Archives for the Month of February, 2010

Sonic Acts XIII – The Poetics of Space [Spatial explorations in art, music, science and technology]

Sonic Acts XIII - The Poetics of Space

Rynth – Sonic Acts XIII – The Poetics of Space

Dataisnature is soon off to the Netherlands to participate in Sonic Acts XIII – The Poetics of Space, which is spread out over a number of venues in Amsterdam, and runs from 25-28th February.

‘Sonic Acts The Poetics of Space is entirely dedicated to the exploration of space in performative and audiovisual art, film, music and architecture. It examines the importance of physical space in times of far-reaching technological developments, and the physical and psychological impact of spatial designs.

The programme comprises four densely filled days and nights and will provide an extensive overview of recent works and experiments – spatial audio compositions, audiovisual installations and performances – and includes relevant historical examples and utopian ideals and dreams from the twentieth century. ‘

The full program for Sonic Acts XIII can be found here in PDF format.

On Sunday 28th I will give a lecture at the festival conference as part of the Gardeners of the Future Session. In the lecture I will explore many of the computational analogies and algorithmic models of Earth processes. In Generative Spaces: The Spatiotemporal Subroutines of Runtime Planet, you can expect to hear about the hydrodynamic computations, metamorphic algorithms, aeolian protocols and sonic mechanism that define the generative spaces around us. Later in the day I will give a performance of my updated RyNTH piece, at the Beyond Space event located at the Planetarium Artis, Amsterdam.

‘The title of the thirteenth Sonic Acts Festival, The Poetics of Space, is derived from the English translation of the book La Poétique de l’Espace (1958) by the French philosopher Gaston Bachelard. In this work Bachelard meticulously describes the influence of space and architecture on humans and implicitly argues for a new type of architecture based on experience and imagination, an approach that is not only rooted in science or functionality.’

Drop me a line if you are in town.

The Travertine Terraces of Pamukkale

The Travertine Terraces of Pamukkale
Pamukkale 258/365 – Chris5aw & Travertines, Pamukkale – Dachalan

The Cotton Castle of Pamukkale, situated in South-Western Turkey, comprises of a range of terraces known as travertines. Hydrodynamic distribution of trace carbonate minerals combined with deposition processes generate a 160m high cascade of steps. On closer inspection undulating ridges and rhythmic patterns can be seen on the surfaces of the steps. These ‘fossilized’ cellular patterns are engraved through the deposition of minerals while the geothermal water flows chaotically over the surface. As such, these patterns are space-time visualisations of the ensuing fluid turbulence as it makes its path via tiny eddies and whorls to its final destination. This process is much the same as the generative build up of sinter terraces at Roto-Màhàna, noted in a previous post.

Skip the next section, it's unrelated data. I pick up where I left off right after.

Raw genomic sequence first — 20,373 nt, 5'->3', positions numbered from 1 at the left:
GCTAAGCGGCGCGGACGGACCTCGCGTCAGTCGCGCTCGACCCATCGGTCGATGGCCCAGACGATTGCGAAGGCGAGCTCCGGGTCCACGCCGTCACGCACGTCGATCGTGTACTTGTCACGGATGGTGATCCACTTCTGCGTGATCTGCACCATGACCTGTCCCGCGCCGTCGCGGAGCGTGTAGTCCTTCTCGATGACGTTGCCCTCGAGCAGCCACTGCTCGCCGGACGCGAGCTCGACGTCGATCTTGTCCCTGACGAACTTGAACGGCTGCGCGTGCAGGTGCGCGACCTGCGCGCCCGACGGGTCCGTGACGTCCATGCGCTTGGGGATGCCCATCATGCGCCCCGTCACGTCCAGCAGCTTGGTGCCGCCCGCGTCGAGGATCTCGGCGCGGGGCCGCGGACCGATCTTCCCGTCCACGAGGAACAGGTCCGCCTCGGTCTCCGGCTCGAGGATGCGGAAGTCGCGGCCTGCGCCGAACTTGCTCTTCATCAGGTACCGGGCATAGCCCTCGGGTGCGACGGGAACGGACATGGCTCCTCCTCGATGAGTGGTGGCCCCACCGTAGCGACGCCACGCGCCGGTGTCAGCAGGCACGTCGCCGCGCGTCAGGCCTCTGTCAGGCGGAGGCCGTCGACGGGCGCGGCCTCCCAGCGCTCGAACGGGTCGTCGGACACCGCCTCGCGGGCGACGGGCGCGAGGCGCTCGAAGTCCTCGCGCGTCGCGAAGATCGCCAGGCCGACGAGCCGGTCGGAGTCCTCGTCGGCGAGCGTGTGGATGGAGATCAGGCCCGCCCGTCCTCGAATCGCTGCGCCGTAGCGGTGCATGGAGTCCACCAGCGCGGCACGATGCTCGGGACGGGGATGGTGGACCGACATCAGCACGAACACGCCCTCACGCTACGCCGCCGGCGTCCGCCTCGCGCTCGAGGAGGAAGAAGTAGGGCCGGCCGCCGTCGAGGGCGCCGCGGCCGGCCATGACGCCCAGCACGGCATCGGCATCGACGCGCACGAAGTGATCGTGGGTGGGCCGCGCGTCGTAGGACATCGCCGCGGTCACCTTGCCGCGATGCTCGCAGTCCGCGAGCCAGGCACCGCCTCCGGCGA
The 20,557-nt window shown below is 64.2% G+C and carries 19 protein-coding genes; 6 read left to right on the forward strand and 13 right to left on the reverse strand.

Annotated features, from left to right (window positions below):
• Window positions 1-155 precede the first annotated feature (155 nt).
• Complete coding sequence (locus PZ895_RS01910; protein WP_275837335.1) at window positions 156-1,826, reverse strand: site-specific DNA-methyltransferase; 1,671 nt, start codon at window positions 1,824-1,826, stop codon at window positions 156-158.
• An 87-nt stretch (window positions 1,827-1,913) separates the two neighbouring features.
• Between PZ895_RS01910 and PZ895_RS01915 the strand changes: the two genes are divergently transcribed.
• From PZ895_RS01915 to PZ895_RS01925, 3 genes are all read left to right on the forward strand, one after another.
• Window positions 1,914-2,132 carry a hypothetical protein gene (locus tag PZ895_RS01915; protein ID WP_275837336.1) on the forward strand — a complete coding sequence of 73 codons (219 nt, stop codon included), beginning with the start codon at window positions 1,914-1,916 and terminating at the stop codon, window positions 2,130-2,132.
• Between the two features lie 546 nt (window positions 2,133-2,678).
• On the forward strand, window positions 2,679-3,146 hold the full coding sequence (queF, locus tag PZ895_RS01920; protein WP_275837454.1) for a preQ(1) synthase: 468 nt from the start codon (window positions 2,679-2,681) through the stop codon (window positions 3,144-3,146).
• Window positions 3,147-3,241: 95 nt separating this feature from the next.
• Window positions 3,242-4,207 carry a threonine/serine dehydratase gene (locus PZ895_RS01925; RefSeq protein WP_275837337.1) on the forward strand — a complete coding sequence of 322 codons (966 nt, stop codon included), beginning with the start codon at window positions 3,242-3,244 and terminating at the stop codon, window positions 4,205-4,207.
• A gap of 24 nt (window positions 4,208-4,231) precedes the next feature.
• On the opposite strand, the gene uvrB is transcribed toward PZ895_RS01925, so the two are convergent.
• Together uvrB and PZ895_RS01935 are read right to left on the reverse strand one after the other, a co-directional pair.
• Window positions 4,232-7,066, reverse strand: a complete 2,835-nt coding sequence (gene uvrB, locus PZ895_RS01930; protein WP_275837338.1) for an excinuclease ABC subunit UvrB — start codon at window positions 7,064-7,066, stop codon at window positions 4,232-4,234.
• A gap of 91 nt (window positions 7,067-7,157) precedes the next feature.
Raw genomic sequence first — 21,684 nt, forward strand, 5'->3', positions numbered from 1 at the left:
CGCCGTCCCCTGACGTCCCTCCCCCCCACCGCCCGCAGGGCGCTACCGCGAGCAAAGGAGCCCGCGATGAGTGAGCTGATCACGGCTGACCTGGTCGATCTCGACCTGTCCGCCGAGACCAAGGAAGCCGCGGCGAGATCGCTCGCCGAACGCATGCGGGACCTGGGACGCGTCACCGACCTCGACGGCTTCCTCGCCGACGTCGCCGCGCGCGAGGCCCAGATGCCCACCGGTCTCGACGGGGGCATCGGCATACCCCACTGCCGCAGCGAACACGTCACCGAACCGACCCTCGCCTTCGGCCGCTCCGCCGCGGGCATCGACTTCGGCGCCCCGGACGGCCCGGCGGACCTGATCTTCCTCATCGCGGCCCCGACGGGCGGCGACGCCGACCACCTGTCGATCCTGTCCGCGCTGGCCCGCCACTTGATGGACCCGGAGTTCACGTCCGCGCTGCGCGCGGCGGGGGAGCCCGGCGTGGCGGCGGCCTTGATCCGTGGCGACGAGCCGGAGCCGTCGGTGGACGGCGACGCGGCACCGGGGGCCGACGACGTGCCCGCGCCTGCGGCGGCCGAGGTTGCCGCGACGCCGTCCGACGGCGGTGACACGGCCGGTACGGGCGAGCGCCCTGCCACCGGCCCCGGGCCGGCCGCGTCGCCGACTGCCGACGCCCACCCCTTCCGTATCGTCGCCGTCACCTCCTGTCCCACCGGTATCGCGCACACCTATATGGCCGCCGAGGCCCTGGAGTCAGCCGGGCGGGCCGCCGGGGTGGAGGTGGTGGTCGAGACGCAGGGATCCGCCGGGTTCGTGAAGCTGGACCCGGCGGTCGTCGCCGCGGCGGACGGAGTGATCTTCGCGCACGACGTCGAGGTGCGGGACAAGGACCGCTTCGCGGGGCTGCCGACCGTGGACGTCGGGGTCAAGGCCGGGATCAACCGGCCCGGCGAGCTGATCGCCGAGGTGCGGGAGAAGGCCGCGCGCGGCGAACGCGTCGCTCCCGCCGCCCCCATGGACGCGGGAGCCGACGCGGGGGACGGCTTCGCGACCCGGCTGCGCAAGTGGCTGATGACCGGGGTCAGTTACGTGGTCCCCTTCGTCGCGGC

Selected Tweets #5

Selected Tweets #5
Constructivist Study – Steve Mason

Microblogged: recent selected tweets from my Twitter stream. Note: Some tweets have additional descriptions, overriding their original 140 character limit.

Lightning Fields – The dendritic aesthetics of electrical discharges on photographic dry plates – Hiroshi Sugimoto.

Atlaseobscura reports on the Morning Glory Pool, a natural wonder at the point of environmental disaster. The bright concentric colour bands are generated by Thermophilic Bacteria.

Christian Bok’s ‘The Xenotext’ Experiment is a literary exercise that explores the aesthetic potential of genetics to create a poem, doing so in order to make literal the renowned aphorism of William S Burroughs, who declared “the word is now a virus.”

16-bit Intel 8088 chip, a poem by Charles Bukowski, laments the incompatibility between certain types of, now obsolete, data storage formats.

Sonumbra, by Loop, is a sonic parasol utilising electroluminescent fibres.

Julie Karabenick creates geometric pixillated abstractions, their pulsing circuits contain the ghost of Mondrian’s Broadway Boogie Woogie.

Mitchell Whitelaw creates transduced weather jewelry in the form of a 3D printed bracelet, the form is derived from 365 days of local weather data.

Selected Tweets #5
Lightning Fields – Hiroshi Sugimoto

Constructivist Study by Steve Mason. A generative set of cubes expand and sprawl into a randomised anti-gravitorial composition.

Digital Acoustic Cartography, by Daniel Rothaug, is an interactive experiment in mapping sonic events into a concrete visual language.

Andre Michelle has implemented an audio reactive version the Superformula in Actionscript 3.

Subblue creates a 4D Quaternion Julia Set Ray Tracer that generates extra dimensional curvaceous forms of self-similarity.

In conjunction with The Wire magazine, some music of constraint. 22 musical compositions by artists from around the world, where each piece was created with just 140 characters of code in SuperCollider.

Melvin Galapon’s prints explore computer monitor pixel geometry and strobing effect of TV static in a minimal graphic fashion.

Ant Scott’s Repetitive Beats series of prints are created using his flat panel luminograph technique. The results have the trademark broken glitch aesthetic. Listening closely we hear the scattered techno of neo-Op-Art .

Chris Scarborough’s drawing evokes a kind of deconstructed, Arcimboldo-esque transformer portrait.